The World Health Organization’s “Global Alcohol Report” states that Americans drink an average of 9.2 liters of alcohol per person per year. Beer accounts for half of this. 9.2 liters may not seem like much, but times that 321 million – thats a lot of beer. The U.S. isn’t even close to top of the list of countries with the highest consumed alcohol. Therefore, one can imagine there is a lot of beer being fermented throughout the world. Production of any item, beer or otherwise, creates CO₂ emissions, which directly contribute to climate change. These breweries have taken on certain initiatives to lower their carbon footprint, so you can enjoy a cold one without any guilt.
The most recent brewing giant to announce ambitious sustainability plans is the Carlsberg Group. In June 2017, the company announced they have a created a plan dubbed “Together Towards ZERO.” By 2030, the company is targeting zero carbon emissions and by 2022, using 100% renewable electricity at all of its breweries. It is also looking to halve brewery water usage by 2030.
Chief Executive Officer of the Carlsberg group, Cees ‘t Hart, released a statement saying global challenges such as climate change require a “strong collective action.” He continued with “I’m certain that in achieving our targets we’ll create efficiency improvements, risk reduction and a more resilient business that exists in harmony with local communities and the environment.”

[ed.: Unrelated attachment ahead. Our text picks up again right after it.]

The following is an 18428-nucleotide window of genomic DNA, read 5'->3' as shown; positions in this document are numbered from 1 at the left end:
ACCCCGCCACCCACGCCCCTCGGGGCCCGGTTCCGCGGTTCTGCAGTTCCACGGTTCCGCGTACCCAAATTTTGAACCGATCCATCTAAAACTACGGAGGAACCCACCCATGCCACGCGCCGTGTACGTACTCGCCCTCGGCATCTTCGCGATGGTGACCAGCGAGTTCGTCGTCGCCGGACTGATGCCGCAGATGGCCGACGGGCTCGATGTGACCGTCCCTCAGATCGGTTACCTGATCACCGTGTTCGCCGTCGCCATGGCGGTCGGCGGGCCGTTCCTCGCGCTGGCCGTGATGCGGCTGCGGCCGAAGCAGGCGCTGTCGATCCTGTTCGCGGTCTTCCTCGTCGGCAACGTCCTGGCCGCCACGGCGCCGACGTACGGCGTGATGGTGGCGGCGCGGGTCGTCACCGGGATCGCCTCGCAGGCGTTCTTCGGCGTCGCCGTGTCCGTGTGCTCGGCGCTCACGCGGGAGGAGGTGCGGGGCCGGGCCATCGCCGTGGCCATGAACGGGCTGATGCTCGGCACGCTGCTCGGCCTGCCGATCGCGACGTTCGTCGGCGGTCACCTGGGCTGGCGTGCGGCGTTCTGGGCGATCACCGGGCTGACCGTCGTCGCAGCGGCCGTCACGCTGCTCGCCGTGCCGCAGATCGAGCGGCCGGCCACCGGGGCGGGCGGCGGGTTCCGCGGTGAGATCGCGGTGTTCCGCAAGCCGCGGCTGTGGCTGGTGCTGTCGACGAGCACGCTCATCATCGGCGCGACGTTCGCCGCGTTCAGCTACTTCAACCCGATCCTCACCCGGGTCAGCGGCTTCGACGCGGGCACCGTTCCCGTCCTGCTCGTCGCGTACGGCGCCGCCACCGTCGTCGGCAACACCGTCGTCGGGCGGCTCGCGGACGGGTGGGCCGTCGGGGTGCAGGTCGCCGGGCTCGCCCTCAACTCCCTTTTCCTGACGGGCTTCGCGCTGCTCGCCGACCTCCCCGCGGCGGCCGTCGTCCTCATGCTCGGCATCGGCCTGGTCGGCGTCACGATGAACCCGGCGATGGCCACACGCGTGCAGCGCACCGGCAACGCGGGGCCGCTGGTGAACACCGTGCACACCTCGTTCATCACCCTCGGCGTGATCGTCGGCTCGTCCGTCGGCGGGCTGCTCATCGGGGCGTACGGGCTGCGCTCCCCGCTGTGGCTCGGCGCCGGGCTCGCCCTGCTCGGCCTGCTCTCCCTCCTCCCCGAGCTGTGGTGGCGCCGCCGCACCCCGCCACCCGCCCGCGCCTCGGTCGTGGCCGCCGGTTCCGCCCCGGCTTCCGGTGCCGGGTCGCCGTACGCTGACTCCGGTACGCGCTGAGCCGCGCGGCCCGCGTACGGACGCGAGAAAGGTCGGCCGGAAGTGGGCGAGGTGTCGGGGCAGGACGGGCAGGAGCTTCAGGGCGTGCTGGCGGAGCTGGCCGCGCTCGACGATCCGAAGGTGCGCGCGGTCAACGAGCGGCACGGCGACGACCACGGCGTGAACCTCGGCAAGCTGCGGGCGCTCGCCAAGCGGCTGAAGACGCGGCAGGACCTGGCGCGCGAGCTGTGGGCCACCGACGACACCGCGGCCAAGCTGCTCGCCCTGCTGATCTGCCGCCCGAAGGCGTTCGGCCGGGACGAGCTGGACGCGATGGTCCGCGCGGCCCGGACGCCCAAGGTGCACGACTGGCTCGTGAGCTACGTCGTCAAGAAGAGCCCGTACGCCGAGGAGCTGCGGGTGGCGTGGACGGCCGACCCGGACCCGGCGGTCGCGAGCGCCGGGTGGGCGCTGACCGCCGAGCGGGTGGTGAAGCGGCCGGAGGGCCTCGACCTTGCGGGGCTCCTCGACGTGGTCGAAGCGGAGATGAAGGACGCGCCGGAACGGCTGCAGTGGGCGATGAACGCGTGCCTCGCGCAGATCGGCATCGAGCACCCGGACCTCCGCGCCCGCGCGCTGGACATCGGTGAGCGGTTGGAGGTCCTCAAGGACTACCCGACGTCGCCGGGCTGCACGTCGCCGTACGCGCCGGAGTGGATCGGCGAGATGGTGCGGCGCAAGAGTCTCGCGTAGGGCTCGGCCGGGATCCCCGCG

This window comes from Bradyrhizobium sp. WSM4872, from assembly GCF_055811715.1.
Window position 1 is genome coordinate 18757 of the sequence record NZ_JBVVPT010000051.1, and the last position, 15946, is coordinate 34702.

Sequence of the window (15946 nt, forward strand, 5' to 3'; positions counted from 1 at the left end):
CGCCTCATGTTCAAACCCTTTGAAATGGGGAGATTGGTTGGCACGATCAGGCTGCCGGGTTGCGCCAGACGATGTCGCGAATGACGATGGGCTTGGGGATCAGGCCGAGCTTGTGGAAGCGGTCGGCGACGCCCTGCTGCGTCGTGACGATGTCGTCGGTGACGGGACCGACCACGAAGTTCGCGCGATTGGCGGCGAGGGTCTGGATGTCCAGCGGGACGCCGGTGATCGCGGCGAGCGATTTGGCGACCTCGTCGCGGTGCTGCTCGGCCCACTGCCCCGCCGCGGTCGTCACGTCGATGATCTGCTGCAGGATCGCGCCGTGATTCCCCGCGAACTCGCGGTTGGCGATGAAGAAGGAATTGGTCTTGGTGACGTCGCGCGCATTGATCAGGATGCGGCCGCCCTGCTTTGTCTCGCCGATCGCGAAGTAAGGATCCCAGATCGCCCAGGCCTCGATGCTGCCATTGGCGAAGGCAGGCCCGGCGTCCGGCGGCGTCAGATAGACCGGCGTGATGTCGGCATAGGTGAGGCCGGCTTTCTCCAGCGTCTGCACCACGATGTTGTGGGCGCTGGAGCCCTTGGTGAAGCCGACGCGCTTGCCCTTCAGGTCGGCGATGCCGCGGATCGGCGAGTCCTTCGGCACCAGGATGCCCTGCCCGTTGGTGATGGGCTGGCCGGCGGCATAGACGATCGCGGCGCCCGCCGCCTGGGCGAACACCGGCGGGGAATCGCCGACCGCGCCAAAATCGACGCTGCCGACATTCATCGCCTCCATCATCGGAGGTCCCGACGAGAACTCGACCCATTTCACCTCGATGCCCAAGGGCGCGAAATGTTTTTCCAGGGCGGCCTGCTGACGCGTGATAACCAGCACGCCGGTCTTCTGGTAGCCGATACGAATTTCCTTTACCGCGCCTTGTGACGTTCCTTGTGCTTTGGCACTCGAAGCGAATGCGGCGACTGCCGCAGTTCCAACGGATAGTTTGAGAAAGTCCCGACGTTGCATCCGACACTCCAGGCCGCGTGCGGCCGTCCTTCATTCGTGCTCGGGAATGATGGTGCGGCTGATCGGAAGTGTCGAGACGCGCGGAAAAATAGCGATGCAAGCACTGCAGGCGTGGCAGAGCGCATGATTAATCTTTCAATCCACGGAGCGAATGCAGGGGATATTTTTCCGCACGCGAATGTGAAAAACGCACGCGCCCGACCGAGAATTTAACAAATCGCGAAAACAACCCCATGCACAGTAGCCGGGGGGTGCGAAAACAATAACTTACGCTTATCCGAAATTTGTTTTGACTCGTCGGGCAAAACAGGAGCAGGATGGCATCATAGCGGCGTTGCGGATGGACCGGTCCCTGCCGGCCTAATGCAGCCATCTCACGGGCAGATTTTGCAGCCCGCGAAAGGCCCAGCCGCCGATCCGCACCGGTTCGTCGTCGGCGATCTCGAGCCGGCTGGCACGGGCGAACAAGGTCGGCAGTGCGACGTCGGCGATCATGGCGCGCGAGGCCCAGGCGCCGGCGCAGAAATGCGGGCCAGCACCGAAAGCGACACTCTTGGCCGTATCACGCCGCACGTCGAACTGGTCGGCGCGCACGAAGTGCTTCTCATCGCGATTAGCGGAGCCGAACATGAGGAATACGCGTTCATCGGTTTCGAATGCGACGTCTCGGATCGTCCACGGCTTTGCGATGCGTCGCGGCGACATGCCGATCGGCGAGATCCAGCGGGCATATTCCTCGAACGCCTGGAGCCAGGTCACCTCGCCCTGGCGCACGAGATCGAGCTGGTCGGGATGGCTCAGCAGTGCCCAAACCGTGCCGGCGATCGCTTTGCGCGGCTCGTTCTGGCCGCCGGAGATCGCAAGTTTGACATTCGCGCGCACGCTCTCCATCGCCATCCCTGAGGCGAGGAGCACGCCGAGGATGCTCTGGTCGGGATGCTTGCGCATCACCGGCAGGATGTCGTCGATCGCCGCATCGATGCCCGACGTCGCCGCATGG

Carlsberg’s announcement closely follows Anheuser-Busch InBev (AB InBev). In March 2017, AB InBev announced it would secure all of its purchased electricity from renewable sources by 2025. In addition, the company plans to cut its operational carbon footprint by 30%. This cut is equivalent to taking nearly 500,000 cars off the road.
AB InBev Chief Executive, Carlos Brito, said “Cutting back on fossil fuels is good for the environment and good for business, and we are committed to helping drive positive change. We have the opportunity to play a leading role in the battle against climate change by purchasing energy in a more sustainable way.”
Other powerhouse breweries like Heineken and SABMiller have already announced their plans in previous years and are currently working towards their goals.